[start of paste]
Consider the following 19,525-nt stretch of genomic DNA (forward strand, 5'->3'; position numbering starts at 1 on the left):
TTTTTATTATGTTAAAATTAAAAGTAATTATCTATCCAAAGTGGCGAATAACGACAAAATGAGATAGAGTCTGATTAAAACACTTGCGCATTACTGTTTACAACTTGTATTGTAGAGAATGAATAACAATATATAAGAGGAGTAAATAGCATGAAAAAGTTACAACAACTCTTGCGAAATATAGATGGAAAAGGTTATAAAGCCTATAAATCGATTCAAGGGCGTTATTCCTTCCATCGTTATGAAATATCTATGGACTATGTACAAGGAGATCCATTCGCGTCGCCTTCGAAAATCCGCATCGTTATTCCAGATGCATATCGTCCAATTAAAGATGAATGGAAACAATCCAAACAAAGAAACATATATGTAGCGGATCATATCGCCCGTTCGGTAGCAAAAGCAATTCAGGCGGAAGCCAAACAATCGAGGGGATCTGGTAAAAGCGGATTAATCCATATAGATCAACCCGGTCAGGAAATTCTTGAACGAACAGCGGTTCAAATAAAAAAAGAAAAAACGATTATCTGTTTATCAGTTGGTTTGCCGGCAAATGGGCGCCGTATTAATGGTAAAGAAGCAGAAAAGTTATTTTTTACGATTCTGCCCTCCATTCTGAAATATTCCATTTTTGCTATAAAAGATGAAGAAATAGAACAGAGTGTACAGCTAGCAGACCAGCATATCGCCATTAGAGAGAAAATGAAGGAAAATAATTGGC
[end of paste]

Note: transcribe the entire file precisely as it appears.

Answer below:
Consider the following 19,525-nt stretch of genomic DNA (forward strand, 5'->3'; position numbering starts at 1 on the left):
TTTTTATTATGTTAAAATTAAAAGTAATTATCTATCCAAAGTGGCGAATAACGACAAAATGAGATAGAGTCTGATTAAAACACTTGCGCATTACTGTTTACAACTTGTATTGTAGAGAATGAATAACAATATATAAGAGGAGTAAATAGCATGAAAAAGTTACAACAACTCTTGCGAAATATAGATGGAAAAGGTTATAAAGCCTATAAATCGATTCAAGGGCGTTATTCCTTCCATCGTTATGAAATATCTATGGACTATGTACAAGGAGATCCATTCGCGTCGCCTTCGAAAATCCGCATCGTTATTCCAGATGCATATCGTCCAATTAAAGATGAATGGAAACAATCCAAACAAAGAAACATATATGTAGCGGATCATATCGCCCGTTCGGTAGCAAAAGCAATTCAGGCGGAAGCCAAACAATCGAGGGGATCTGGTAAAAGCGGATTAATCCATATAGATCAACCCGGTCAGGAAATTCTTGAACGAACAGCGGTTCAAATAAAAAAAGAAAAAACGATTATCTGTTTATCAGTTGGTTTGCCGGCAAATGGGCGCCGTATTAATGGTAAAGAAGCAGAAAAGTTATTTTTTACGATTCTGCCCTCCATTCTGAAATATTCCATTTTTGCTATAAAAGATGAAGAAATAGAACAGAGTGTACAGCTAGCAGACCAGCATATCGCCATTAGAGAGAAAATGAAGGAAAATAATTGGC